How to Keep Your Mattress Clean and Healthy

How to Keep Your Mattress Clean and Healthy

Most of us know that maintaining a home includes chores such as vacuuming, mopping, and dusting, but equally important is understanding how to keep a clean, healthy mattress. Because you likely spend more time in bed than any other place in your home, this proves essential to your family’s health. We researched the best ways to keep a mattress clean, collecting both routine cleaning tips as well as deep cleaning specifics for spring and foam beds.

Start With A Healthy Mattress

One of the biggest parts of maintaining a healthy and clean bed is selecting an option least likely to accumulate dust and bacteria or release chemicals. An all-natural latex mattress proves ideal at naturally discouraging microbes and dust mites, without introducing toxic chemicals into your room. Spring mattresses provide large, open spaces that can trap moisture, encourage mold and bacteria, and collect dust mites and debris. We compared latex mattresses in a recent article, and with all-natural Talalay latex mattresses from identified as the best value.

Whichever type of mattress you choose, placing a protective cover over the bed when it is new will also alleviate many potential problems, including the cleaning of stains and buildup of allergens. If you are reading this article because you have already encountered these problems, then read on for solutions. If you haven’t, an ounce of prevention is worth a pound of cure – using a waterproof cover, or better yet an encasement, on your mattress not only keeps warranties intact, it prevents a host of other issues.

Healthy Mattress Care Basics

Each type of mattress will require techniques that may be unique to their construction, though the following following tips should be used with all beds:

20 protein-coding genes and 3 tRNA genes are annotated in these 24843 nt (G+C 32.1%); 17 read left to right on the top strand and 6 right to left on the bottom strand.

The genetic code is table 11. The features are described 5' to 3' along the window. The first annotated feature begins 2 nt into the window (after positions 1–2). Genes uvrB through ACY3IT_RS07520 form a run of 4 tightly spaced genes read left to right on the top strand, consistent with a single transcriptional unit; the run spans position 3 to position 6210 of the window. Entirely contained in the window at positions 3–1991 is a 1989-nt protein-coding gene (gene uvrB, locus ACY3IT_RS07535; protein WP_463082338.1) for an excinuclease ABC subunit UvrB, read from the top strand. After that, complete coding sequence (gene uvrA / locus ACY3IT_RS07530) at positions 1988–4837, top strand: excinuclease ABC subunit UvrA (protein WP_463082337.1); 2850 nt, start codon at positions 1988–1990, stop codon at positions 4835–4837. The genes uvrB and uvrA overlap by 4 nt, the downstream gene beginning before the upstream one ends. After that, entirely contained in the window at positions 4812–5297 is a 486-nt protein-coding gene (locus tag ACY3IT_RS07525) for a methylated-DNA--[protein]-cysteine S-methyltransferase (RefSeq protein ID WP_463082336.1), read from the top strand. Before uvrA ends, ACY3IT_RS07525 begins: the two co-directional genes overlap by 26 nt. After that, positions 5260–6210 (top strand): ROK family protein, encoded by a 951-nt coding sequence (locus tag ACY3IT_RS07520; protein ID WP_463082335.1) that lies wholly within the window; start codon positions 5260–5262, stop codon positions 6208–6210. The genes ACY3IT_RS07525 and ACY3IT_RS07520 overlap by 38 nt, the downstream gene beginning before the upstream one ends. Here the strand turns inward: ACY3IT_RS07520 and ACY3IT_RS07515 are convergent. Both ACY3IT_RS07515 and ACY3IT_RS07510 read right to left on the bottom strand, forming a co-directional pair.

• Vacuum the surface every six weeks with a handheld vacuum or hose attachment. You can do this when turning or rotating the mattress. An upholstery brush can be used to fluff pillow top styles.
  • Occasionally expose the surface to fresh air and sunlight to allow the bed breathe.
  • Remove and wash mattress pads and covers at least every six weeks. A weak bleach mixture and or hot water is suggested to kill dust mites, if suitable for the fabric. A low dryer setting will help minimize shrinking.
  • Wash sheets and bedding every one to two weeks in hot water.
  • Keep pets off the bed. While it may feel cozy to cuddle with Fido, pets bring dander, mites, dirt from outdoors, and can have accidents on your mattress, all of which can be unhealthy for humans (and a little gross).

Mold and Mildew on Mattresses

Mold and mildew on a mattress may necessitate the purchase of a new mattress. A minimal amount on the surface can be wiped with vinegar, bleach mixture, or hydrogen peroxide and placed in sunlight for several hours. The mold and mildew however, may have grown into the wood or interior fibers of the mattress which can’t be adequately cleaned in most types of beds (some latex models allow you to open and remove layers). Rather than risk your health, consider getting a new bed if you see mold.

Removing Bodily Fluid Stains on Mattresses

Vomit, blood and urine stains are some of the most difficult to thoroughly remove from any mattress. Most people report the best success with enzymatic cleaners and hydrogen peroxide. Enzymatic cleaners are available for both human and pet tasks, it may be a good idea to have one on hand just in case, as they can be used on other furniture and carpet stains as well. These areas must be thoroughly washed and allowed to completely dry before placing bedding back on the bed.

Deep Cleaning Innerspring Mattresses

The exterior of an innerspring mattress can be wiped down with a variety of products that are found in the home. For general cleaning a mixture of baking soda and water can be wiped on, with a damp towel, allowed to dry and vacuumed. This will help eliminate odors and clean the surface.

Slight stains may require a mixture of laundry detergent and water. Use approximately one tablespoon of detergent to a quart of water and mix thoroughly. Wet a sponge in the mixture and use it in circular motions where the stain appears. Try not to soak the mattress so it won’t take forever to dry or lead to mold or mildew, and follow up by blotting the area with an absorbent towel.